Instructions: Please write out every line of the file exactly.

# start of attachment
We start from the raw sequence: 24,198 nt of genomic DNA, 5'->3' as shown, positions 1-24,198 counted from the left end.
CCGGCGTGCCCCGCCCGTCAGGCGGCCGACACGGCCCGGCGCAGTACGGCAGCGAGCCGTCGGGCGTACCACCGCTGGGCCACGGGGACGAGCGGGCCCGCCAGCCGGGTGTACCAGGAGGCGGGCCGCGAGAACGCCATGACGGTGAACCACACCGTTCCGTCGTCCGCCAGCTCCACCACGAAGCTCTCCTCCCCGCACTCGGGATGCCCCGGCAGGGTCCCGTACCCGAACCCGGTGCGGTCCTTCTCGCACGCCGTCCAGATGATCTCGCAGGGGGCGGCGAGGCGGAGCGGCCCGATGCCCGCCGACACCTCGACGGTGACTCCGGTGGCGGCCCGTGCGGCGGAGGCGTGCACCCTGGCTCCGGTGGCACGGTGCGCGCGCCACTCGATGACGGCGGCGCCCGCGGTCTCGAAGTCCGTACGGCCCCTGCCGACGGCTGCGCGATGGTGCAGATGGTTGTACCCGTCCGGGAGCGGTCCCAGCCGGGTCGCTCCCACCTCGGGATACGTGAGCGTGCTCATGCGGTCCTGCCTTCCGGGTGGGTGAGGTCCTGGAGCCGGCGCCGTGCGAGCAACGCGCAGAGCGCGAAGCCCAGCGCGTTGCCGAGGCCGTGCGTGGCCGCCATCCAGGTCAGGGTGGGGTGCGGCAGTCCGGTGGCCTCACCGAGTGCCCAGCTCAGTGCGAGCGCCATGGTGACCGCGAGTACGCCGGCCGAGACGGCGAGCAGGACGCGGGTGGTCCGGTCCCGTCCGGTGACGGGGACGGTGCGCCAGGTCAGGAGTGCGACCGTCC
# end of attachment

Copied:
We start from the raw sequence: 24,198 nt of genomic DNA, 5'->3' as shown, positions 1-24,198 counted from the left end.
CCGGCGTGCCCCGCCCGTCAGGCGGCCGACACGGCCCGGCGCAGTACGGCAGCGAGCCGTCGGGCGTACCACCGCTGGGCCACGGGGACGAGCGGGCCCGCCAGCCGGGTGTACCAGGAGGCGGGCCGCGAGAACGCCATGACGGTGAACCACACCGTTCCGTCGTCCGCCAGCTCCACCACGAAGCTCTCCTCCCCGCACTCGGGATGCCCCGGCAGGGTCCCGTACCCGAACCCGGTGCGGTCCTTCTCGCACGCCGTCCAGATGATCTCGCAGGGGGCGGCGAGGCGGAGCGGCCCGATGCCCGCCGACACCTCGACGGTGACTCCGGTGGCGGCCCGTGCGGCGGAGGCGTGCACCCTGGCTCCGGTGGCACGGTGCGCGCGCCACTCGATGACGGCGGCGCCCGCGGTCTCGAAGTCCGTACGGCCCCTGCCGACGGCTGCGCGATGGTGCAGATGGTTGTACCCGTCCGGGAGCGGTCCCAGCCGGGTCGCTCCCACCTCGGGATACGTGAGCGTGCTCATGCGGTCCTGCCTTCCGGGTGGGTGAGGTCCTGGAGCCGGCGCCGTGCGAGCAACGCGCAGAGCGCGAAGCCCAGCGCGTTGCCGAGGCCGTGCGTGGCCGCCATCCAGGTCAGGGTGGGGTGCGGCAGTCCGGTGGCCTCACCGAGTGCCCAGCTCAGTGCGAGCGCCATGGTGACCGCGAGTACGCCGGCCGAGACGGCGAGCAGGACGCGGGTGGTCCGGTCCCGTCCGGTGACGGGGACGGTGCGCCAGGTCAGGAGTGCGACCGTCC